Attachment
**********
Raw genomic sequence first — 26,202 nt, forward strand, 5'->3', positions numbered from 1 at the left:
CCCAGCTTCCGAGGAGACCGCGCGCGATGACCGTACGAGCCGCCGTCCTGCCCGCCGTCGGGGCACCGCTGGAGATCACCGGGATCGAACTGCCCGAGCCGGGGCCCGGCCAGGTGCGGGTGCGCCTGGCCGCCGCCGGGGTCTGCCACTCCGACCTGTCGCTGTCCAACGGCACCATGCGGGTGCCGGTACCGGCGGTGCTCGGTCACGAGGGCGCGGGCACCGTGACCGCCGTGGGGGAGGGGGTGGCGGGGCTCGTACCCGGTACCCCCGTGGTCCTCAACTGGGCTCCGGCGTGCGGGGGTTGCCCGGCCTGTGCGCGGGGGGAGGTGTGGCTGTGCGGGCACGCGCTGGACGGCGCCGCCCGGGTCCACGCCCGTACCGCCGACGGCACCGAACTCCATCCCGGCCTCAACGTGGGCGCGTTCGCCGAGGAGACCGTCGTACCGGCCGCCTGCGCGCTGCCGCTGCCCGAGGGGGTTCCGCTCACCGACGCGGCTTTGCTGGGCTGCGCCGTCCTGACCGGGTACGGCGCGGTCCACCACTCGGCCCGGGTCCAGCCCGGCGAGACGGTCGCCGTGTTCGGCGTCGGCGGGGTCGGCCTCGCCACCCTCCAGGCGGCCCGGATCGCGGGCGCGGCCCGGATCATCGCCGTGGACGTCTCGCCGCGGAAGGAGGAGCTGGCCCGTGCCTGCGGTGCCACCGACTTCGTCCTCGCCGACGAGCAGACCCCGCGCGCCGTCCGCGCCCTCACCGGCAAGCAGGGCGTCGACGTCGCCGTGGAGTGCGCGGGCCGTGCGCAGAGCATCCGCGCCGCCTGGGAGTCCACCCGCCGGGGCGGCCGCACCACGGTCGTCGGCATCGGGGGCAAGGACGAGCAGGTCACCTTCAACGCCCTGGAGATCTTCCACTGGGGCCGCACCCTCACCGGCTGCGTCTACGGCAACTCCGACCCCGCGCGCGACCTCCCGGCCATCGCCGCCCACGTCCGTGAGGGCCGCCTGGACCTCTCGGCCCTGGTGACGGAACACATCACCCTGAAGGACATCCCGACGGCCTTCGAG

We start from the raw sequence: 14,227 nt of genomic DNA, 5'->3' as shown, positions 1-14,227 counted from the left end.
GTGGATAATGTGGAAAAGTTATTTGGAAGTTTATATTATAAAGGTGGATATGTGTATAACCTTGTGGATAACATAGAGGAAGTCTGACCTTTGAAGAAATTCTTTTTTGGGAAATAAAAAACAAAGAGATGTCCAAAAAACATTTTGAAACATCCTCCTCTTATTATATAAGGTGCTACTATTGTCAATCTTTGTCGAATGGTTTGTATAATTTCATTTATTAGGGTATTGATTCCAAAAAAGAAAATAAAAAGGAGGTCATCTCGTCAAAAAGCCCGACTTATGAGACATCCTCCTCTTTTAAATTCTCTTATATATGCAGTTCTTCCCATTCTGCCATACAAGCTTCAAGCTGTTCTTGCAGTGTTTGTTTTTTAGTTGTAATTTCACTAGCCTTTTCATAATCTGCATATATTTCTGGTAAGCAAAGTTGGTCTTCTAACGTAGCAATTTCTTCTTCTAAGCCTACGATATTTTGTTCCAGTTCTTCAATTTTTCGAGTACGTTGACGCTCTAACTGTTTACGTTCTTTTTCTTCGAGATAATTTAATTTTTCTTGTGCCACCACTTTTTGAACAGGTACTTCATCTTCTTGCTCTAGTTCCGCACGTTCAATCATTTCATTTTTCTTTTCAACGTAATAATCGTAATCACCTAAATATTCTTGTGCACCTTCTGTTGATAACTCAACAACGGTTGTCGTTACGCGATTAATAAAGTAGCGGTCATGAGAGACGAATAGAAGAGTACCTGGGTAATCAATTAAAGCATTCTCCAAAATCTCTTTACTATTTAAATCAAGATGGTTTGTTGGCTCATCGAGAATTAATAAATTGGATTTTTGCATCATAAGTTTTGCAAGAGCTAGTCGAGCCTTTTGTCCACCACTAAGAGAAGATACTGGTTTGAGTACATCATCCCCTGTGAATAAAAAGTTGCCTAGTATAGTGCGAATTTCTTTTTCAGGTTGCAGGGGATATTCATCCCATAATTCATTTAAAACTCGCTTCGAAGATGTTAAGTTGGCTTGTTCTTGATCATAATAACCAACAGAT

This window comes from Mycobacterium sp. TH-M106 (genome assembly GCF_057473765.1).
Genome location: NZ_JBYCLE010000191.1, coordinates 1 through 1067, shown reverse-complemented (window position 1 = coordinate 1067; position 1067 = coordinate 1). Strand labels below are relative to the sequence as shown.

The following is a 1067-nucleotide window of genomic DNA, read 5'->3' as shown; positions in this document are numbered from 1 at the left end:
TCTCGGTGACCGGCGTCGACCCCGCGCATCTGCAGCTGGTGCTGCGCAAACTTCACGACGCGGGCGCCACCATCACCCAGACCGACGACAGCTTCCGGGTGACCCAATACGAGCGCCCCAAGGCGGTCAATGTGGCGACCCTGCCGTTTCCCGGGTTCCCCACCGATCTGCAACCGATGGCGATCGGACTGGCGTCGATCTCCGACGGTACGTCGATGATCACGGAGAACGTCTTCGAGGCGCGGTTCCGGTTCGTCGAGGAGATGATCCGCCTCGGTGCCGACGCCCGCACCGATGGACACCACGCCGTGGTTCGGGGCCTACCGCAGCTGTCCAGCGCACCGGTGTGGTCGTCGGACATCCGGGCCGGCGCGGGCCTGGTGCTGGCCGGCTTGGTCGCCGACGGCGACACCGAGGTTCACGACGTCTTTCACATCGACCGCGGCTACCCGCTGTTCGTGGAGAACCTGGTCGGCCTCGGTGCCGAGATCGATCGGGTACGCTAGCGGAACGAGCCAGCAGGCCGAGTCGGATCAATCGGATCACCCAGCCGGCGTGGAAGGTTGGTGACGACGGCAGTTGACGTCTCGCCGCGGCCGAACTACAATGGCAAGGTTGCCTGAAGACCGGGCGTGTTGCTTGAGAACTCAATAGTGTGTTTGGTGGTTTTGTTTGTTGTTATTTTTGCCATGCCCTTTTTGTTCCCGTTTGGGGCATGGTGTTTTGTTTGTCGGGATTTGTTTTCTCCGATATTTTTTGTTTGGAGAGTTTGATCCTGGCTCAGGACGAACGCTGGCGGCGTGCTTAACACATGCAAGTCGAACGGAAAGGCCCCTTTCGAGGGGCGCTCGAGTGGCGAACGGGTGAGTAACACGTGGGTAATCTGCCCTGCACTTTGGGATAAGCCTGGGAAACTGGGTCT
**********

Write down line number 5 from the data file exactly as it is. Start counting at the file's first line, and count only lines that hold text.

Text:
This window comes from Mycobacterium sp. TH-M106 (genome assembly GCF_057473765.1).